Red Flag Law misused?

Only one person had a concern, everyone else knew what his conversation meant. Checks and balances are needed.

How do we help others who are afraid of firearms?

_This is a sad situation, let’s discuss positive ways to make it better. No bashing please. _


This sounds alot like retaliation more than fear. Especially since the gentleman was a retired police officer. A little common sense could’ve prevented this black eye on both the department and the community.

As for your question how do we help people who are afraid of firearms. First and foremost be approachable, the firearms industry is an extremely intimidating one to get into on any level.
Second it’s up to the people who are scared or curious to take a step out of their comfort zone and try something new. Preferably with someone with a decent amount of knowledge and in a safe manner.
Third and it applies to everyone. Quit allowing the media to continue to drive the wedge. All we hear is the extremes on both sides of the argument. Most of us live in the middle, we should meet there and respect each others different opinions.


I agree with what you’re saying, @Sheepdog556 - especially the part about the media. I think the extremes are publicized more because they give better ratings. Unfortunately ratings are money for them. :frowning:


I’m afraid that, for many of the folks who are unreasonably afraid of firearms, there is no
way to help them. They don’t want help, don’t believe they need help but do believe that you need help because you aren’t afraid of guns.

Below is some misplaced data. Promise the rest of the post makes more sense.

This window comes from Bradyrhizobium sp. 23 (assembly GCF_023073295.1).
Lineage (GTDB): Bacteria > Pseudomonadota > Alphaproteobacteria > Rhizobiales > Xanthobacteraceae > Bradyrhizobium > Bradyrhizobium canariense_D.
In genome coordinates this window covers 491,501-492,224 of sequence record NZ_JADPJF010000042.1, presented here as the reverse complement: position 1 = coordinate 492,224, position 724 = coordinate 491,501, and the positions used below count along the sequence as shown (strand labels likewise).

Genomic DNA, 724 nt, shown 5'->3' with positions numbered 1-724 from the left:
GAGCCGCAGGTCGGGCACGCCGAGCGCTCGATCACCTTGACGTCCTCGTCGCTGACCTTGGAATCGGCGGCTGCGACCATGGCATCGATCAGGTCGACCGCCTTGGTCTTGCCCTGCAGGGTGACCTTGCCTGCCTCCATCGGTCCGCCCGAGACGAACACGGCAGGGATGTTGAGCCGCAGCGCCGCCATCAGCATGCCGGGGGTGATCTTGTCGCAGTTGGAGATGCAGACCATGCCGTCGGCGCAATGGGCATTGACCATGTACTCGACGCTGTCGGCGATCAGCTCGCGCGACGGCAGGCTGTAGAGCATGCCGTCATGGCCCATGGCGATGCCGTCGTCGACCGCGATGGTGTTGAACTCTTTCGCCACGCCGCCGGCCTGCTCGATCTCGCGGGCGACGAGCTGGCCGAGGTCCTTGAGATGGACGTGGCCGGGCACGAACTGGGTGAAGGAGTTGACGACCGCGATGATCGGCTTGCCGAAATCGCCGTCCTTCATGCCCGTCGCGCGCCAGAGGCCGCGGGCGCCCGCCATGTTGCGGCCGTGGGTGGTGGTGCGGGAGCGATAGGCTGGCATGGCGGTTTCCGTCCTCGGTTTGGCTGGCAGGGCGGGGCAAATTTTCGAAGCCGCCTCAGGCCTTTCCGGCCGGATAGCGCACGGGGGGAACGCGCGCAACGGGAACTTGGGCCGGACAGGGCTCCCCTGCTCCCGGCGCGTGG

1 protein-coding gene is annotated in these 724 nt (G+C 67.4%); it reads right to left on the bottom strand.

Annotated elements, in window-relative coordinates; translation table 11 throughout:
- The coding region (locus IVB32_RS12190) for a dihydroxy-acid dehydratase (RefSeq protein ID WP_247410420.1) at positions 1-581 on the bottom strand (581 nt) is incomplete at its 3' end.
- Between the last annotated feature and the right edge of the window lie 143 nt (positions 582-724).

This case illustrates exactly what is wrong with the so-called “red flag laws”. One person overheard a snatch of coversation, a conversation they weren’t involved in, and came to a knee jerk conclusion. When reported to the police, who presumably knew this man, they performed no investigation at all, just plowed ahead as though the complainant was an authority to be obeyed.
No investigation, no records check, no conversation with other witnesses or the subject himself. Incredibly, after receiving a report of gossip, the authorities immediately convicted this man and at once deprived him of his livelihood and most of his civil rights.

One of the shining beacons of the American Way is our handling of criminal justice. The rights of the individual are paramount, and in many aspects outweigh the rights of the state. Innocent until proven guilty, no self-incrimination, rights of privacy, rights to competent representation, being tried by a finding of fact…these are precious things which we have and should be able to count on, unlike much of the rest of the world, even “developed” countries.

This man was accused, tried, convicted, and punished in short order without a shred of due process. No formal charges, no advice of councel, no chance to face his accuser, no chance to tell his side of the story or to present corroborating or exculpatory evidence; just a lone accuser, then straight to harsh punishment.

This is the kind of “law enforcement” you’ll find under communist dictatorships and divine kings, not in a civilized society which values the individual and justice.

I love America, but something like this makes me shake my head and wonder “what are we thinking?”